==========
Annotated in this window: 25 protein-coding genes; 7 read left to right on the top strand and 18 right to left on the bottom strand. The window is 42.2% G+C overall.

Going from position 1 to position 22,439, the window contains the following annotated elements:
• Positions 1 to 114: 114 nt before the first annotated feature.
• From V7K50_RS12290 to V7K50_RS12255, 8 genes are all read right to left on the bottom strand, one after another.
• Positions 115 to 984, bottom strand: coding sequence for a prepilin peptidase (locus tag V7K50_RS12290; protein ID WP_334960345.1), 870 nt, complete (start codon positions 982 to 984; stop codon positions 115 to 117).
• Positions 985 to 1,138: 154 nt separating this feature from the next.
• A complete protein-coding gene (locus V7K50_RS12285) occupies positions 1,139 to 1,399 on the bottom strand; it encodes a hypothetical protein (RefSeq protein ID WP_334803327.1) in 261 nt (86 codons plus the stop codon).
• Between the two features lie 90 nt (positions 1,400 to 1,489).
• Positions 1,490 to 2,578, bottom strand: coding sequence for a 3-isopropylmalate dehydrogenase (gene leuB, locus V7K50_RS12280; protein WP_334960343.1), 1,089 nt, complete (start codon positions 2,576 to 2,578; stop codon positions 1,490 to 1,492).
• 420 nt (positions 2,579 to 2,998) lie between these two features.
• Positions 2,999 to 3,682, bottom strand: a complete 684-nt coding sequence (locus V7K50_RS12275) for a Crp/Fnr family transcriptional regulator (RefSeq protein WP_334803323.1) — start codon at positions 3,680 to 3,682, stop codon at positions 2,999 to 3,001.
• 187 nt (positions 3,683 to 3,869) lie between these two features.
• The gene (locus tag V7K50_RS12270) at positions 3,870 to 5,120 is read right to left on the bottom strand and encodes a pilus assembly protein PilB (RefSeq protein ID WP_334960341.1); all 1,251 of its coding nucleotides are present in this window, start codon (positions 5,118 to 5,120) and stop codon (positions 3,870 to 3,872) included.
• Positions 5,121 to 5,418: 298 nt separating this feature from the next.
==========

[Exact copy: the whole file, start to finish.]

Annotated in this window: 25 protein-coding genes; 7 read left to right on the top strand and 18 right to left on the bottom strand. The window is 42.2% G+C overall.

Going from position 1 to position 22,439, the window contains the following annotated elements:
• Positions 1 to 114: 114 nt before the first annotated feature.
• From V7K50_RS12290 to V7K50_RS12255, 8 genes are all read right to left on the bottom strand, one after another.
• Positions 115 to 984, bottom strand: coding sequence for a prepilin peptidase (locus tag V7K50_RS12290; protein ID WP_334960345.1), 870 nt, complete (start codon positions 982 to 984; stop codon positions 115 to 117).
• Positions 985 to 1,138: 154 nt separating this feature from the next.
• A complete protein-coding gene (locus V7K50_RS12285) occupies positions 1,139 to 1,399 on the bottom strand; it encodes a hypothetical protein (RefSeq protein ID WP_334803327.1) in 261 nt (86 codons plus the stop codon).
• Between the two features lie 90 nt (positions 1,400 to 1,489).
• Positions 1,490 to 2,578, bottom strand: coding sequence for a 3-isopropylmalate dehydrogenase (gene leuB, locus V7K50_RS12280; protein WP_334960343.1), 1,089 nt, complete (start codon positions 2,576 to 2,578; stop codon positions 1,490 to 1,492).
• 420 nt (positions 2,579 to 2,998) lie between these two features.
• Positions 2,999 to 3,682, bottom strand: a complete 684-nt coding sequence (locus V7K50_RS12275) for a Crp/Fnr family transcriptional regulator (RefSeq protein WP_334803323.1) — start codon at positions 3,680 to 3,682, stop codon at positions 2,999 to 3,001.
• 187 nt (positions 3,683 to 3,869) lie between these two features.
• The gene (locus tag V7K50_RS12270) at positions 3,870 to 5,120 is read right to left on the bottom strand and encodes a pilus assembly protein PilB (RefSeq protein ID WP_334960341.1); all 1,251 of its coding nucleotides are present in this window, start codon (positions 5,118 to 5,120) and stop codon (positions 3,870 to 3,872) included.
• Positions 5,121 to 5,418: 298 nt separating this feature from the next.